In the February 2012 issue of RCI’s Interface magazine, the author, Helene Hardy Pierce, warned us to stay alert in order to protect our single-ply roofs. One example was a long run of cast iron pipe sitting on wood blocking. By consulting the SMACNA Architectural Sheet Metal Manual, we find that a 10-foot length of steel pipe on a roof may be expected to move five 64ths of an inch with a 100-degree F. change in temperature (e.g. summer to winter). As the blocking is dragged back and forth, it will scrub the membrane, especially significant on thin single ply systems (45 to 60 mils) compared to traditional bituminous roof systems at a quarter-inch thick or so.
When long runs of ballasted solar racking are installed over a single-ply membrane, despite the overburden, the same thing can happen, Hardy Pierce points out. Not only may these cumulative forces put stress on the membrane, especially at laps in the roof system, but long runs of conduit may also be pulled apart, causing electrical short circuits. (nfpa.typepad.com/files/target-fire-report-09apr29.pdf) In fact, Zurich insurance affiliates are concerned enough about this phenomenon to advise clients not to mount their PV panels on the roof.
Still another concern involves evaluating fire exposure when solar panels are raised off of the roof membrane surface. ASTM E108 involves “burning brand” tests, where wood brands are ignited, placed directly upon the roof membrane and observed to make sure the brands do not penetrate the roof system and ignite the combustible deck below. When the solar panels are elevated above the surface, there are questions about a chimney effect with resulting changes in both burning brand and surface burning.
Moisture movement under winter conditions traditionally moves from the interior of a building toward the colder outside. Vapor retarders were typically placed near the warmer inside so that the retarder’s surface temperature would be above the dew point of the inside air. However, it is now thought that air leakage is more important than moisture migration and that membrane systems that are loose-laid (ballasted or mechanically fastened) permit migration to the cold underside of the membrane, where it can saturate the roof insulation or cause disbonding of the insulation facers. A 1-perm vapor retarder might pass 5 pounds of moisture per month, whereas a 1-square-inch hole in that barrier could pass 80.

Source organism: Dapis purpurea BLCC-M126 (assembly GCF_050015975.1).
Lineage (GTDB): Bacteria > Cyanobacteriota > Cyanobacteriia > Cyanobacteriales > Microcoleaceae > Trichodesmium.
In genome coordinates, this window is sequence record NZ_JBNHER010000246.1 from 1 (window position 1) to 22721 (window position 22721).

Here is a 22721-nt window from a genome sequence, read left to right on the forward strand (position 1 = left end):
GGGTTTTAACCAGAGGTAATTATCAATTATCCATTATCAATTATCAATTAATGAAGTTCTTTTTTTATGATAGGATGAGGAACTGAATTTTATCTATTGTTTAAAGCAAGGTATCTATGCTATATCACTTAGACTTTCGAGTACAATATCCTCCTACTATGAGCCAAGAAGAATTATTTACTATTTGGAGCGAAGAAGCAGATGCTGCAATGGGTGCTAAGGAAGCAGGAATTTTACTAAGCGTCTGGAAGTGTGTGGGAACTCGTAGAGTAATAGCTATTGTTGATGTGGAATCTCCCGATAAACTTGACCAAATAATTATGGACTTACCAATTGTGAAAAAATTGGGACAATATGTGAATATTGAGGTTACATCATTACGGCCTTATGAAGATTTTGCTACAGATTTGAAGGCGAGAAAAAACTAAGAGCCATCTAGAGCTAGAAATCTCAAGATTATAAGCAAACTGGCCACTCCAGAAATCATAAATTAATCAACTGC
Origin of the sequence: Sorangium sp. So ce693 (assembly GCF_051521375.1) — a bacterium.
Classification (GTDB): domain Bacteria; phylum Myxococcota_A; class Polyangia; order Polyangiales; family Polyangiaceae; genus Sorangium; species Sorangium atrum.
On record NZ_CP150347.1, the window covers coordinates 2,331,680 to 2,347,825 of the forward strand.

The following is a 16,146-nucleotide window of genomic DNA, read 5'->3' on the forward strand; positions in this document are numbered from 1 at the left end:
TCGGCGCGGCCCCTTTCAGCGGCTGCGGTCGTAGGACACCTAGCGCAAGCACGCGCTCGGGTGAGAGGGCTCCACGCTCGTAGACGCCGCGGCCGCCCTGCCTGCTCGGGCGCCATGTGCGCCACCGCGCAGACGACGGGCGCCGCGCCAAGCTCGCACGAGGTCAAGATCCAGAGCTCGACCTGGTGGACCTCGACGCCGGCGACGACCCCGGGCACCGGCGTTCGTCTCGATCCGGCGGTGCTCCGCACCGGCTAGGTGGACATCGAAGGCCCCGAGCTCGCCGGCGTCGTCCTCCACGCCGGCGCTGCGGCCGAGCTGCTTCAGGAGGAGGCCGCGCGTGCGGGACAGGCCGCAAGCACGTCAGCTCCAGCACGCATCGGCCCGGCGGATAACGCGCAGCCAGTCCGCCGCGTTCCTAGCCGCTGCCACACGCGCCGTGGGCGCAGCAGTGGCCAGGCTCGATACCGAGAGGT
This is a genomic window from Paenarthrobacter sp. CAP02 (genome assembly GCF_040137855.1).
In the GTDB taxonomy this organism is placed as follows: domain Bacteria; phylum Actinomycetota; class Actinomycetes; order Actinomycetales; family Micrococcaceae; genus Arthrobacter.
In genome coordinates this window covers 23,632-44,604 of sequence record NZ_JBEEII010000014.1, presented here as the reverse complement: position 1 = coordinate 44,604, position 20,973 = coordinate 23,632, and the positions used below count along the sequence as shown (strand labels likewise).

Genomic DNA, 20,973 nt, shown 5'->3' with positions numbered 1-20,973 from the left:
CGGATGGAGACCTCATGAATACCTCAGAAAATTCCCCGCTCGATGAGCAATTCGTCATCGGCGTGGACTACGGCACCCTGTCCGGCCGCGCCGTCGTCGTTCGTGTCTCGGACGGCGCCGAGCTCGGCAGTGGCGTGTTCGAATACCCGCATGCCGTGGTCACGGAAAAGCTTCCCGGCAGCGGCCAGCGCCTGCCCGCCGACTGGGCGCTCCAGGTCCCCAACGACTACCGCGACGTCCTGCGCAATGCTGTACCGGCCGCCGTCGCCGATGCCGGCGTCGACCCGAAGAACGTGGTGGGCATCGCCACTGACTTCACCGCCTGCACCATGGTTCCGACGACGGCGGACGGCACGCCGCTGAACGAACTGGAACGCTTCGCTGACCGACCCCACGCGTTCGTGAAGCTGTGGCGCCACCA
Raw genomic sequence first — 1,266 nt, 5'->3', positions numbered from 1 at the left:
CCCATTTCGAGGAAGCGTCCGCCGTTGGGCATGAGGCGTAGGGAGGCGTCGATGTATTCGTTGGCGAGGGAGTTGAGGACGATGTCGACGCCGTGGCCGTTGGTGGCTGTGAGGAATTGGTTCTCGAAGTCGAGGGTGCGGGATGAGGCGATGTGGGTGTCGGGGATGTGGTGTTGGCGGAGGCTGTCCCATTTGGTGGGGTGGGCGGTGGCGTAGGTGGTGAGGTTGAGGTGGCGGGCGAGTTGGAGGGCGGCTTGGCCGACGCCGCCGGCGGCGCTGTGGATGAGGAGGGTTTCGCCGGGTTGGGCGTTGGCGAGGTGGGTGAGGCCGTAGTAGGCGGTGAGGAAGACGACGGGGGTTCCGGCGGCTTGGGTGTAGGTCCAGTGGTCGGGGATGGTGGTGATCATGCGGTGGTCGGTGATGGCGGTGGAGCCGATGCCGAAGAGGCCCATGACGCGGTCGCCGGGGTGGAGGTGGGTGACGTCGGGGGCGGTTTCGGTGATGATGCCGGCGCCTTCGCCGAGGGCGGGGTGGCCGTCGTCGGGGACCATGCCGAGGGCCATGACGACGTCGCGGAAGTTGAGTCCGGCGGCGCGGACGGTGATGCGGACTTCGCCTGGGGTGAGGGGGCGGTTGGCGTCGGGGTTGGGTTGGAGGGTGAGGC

Richard (Dick) L. Fricklas, received a Lifetime Achievement Award and fellowship from RCI in 2014 in recognition of his contributions to educating three generations of roofing professionals. A researcher, author, journalist, and educator, Fricklas retired as technical director emeritus of the Roofing Industry Educational Institute in 1996. He is co-author of The Manual of Low Slope Roofing Systems (now in its fourth edition) and taught roofing seminars at the University of Wisconsin, in addition to helping develop RCI curricula. His honors include the Outstanding Educator Award from RCI, William C. Cullen Award and Walter C. Voss Award from ASTM, the J. A. Piper Award from NRCA, and the James Q. McCawley Award from the MRCA. Dick holds honorary memberships in both ASTM and RCI Inc.
Insulated roofs can be observed to self-dry – during the warm season, rooftop temperatures will drive moisture towards the cooler building interior. However, with light-colored single ply membrane, this reversing phenomenon may not be effective, and that moisture content will build up in this system year by year. For more information on this subject, click here.
These subjects will require more attention, even though light-colored, reflective membranes and highly insulated roof systems have already captured a significant share of the market. From an economic point of view, there may be little return beyond R-values of 10 or so. Energy codes may prove to be overzealous leading to condensation problems. Perhaps properly designed air barriers will prove to control the potential for moisture migration and billowing of flexible membranes.
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